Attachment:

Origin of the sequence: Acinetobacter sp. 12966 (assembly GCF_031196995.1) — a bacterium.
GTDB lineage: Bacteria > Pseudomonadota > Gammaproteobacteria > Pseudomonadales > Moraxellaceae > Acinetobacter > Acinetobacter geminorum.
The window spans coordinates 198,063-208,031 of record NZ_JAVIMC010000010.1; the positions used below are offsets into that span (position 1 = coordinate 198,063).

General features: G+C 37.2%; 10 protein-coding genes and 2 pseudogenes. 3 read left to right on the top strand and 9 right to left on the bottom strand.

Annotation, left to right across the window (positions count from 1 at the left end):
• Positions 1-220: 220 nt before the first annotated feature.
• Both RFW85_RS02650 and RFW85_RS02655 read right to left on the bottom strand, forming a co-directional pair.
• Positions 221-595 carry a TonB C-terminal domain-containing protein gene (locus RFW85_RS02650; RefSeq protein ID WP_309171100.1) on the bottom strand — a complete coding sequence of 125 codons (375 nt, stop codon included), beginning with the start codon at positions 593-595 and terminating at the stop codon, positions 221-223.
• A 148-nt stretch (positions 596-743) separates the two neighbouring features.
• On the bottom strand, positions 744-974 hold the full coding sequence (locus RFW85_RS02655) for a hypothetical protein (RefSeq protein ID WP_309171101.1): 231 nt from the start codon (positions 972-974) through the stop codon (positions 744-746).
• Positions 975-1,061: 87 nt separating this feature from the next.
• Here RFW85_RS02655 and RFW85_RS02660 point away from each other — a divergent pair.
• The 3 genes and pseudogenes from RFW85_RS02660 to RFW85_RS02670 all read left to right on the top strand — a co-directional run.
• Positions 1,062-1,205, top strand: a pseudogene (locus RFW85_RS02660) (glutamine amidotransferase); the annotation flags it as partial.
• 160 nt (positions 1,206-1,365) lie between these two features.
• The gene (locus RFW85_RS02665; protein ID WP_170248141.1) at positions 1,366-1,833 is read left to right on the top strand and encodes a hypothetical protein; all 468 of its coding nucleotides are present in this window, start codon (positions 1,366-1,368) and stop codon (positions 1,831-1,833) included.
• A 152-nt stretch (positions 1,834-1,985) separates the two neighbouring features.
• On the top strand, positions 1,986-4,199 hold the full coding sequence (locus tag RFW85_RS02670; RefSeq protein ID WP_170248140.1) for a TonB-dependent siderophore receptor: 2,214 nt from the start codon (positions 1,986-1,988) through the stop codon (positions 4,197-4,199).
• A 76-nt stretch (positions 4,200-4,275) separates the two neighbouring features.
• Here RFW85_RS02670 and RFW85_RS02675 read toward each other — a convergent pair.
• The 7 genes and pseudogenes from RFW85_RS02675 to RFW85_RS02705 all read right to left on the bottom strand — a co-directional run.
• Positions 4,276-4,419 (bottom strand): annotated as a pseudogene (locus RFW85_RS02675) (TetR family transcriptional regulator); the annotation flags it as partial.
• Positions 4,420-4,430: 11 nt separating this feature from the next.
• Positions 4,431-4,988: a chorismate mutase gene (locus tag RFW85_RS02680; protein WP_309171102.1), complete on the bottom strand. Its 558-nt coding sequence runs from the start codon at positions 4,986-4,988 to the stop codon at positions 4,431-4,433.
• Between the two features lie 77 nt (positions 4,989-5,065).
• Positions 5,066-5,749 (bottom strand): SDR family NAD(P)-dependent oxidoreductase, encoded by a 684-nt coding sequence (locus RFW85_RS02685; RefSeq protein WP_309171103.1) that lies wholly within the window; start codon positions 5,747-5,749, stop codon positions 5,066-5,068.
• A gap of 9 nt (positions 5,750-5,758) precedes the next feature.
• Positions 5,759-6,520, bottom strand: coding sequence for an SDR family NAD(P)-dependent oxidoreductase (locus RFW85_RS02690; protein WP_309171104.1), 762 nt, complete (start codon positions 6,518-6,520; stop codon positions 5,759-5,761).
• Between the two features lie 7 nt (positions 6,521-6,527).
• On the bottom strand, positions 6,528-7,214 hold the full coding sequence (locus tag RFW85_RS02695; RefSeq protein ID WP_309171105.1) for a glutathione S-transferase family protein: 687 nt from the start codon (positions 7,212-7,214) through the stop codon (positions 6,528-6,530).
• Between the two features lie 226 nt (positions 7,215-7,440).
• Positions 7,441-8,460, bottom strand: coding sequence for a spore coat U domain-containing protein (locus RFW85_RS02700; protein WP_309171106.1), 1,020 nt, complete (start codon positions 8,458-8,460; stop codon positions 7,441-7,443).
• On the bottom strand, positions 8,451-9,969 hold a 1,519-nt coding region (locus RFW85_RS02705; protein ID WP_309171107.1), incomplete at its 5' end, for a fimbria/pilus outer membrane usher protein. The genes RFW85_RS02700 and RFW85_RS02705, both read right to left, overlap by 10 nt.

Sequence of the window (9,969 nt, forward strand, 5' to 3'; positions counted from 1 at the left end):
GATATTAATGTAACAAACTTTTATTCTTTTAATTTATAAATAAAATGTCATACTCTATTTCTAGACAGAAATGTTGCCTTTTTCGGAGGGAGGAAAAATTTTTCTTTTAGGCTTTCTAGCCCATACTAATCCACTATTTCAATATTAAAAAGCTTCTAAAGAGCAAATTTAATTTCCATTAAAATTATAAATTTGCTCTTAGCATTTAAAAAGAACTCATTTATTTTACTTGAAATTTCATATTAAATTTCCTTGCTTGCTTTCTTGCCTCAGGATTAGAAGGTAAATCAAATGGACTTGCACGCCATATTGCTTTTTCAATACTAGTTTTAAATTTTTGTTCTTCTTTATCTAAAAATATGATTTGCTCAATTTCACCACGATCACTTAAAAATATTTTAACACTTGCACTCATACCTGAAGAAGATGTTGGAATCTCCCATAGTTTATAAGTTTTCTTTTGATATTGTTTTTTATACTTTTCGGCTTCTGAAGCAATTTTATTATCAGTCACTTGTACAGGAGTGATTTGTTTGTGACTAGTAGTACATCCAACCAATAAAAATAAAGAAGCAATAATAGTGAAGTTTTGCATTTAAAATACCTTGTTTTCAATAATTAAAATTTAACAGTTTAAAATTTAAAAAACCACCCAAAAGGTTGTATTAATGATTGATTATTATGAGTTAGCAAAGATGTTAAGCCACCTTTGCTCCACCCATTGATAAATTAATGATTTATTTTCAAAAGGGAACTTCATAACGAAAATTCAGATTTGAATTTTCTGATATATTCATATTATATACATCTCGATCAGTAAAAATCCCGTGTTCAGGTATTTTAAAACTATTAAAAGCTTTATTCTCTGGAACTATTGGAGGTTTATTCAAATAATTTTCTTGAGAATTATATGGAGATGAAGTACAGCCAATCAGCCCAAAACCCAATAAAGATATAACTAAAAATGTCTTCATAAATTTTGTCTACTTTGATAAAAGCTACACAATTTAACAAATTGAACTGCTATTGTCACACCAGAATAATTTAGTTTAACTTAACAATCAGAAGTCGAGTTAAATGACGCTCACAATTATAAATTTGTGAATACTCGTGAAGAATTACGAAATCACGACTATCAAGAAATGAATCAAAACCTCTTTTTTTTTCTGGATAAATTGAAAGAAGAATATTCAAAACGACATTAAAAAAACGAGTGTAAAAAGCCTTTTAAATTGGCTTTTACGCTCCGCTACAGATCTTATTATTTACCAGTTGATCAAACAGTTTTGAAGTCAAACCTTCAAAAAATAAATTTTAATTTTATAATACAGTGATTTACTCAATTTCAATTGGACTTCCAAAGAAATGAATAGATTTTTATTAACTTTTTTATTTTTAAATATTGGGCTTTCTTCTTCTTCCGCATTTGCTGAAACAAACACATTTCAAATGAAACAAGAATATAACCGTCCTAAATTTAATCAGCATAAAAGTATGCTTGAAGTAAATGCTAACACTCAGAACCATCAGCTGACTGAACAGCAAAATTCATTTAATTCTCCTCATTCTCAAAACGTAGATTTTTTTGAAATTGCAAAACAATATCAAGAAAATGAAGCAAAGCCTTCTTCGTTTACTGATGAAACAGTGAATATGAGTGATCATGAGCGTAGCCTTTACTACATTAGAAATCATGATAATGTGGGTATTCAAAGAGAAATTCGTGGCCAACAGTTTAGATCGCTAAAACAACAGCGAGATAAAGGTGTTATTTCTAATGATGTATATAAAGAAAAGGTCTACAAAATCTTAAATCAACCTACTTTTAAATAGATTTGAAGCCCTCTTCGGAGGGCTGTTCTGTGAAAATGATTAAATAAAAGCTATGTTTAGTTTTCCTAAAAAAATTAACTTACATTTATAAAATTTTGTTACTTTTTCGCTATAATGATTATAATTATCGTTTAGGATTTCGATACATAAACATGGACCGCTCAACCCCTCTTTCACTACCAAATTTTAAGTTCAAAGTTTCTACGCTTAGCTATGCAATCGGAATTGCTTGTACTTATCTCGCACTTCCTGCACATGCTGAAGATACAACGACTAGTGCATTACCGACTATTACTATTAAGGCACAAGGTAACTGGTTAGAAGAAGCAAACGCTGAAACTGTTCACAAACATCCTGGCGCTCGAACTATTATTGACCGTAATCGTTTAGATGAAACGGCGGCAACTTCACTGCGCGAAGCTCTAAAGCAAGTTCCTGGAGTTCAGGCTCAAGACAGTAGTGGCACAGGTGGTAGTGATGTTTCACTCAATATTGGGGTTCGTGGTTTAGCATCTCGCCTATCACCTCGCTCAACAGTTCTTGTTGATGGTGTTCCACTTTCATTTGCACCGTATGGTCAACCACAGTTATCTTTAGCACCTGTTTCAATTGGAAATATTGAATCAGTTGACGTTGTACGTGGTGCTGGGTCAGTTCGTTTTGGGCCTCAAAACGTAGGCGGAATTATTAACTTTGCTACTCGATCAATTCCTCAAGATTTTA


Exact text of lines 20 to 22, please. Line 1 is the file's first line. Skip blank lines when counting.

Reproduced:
• Here RFW85_RS02670 and RFW85_RS02675 read toward each other — a convergent pair.
• The 7 genes and pseudogenes from RFW85_RS02675 to RFW85_RS02705 all read right to left on the bottom strand — a co-directional run.
• Positions 4,276-4,419 (bottom strand): annotated as a pseudogene (locus RFW85_RS02675) (TetR family transcriptional regulator); the annotation flags it as partial.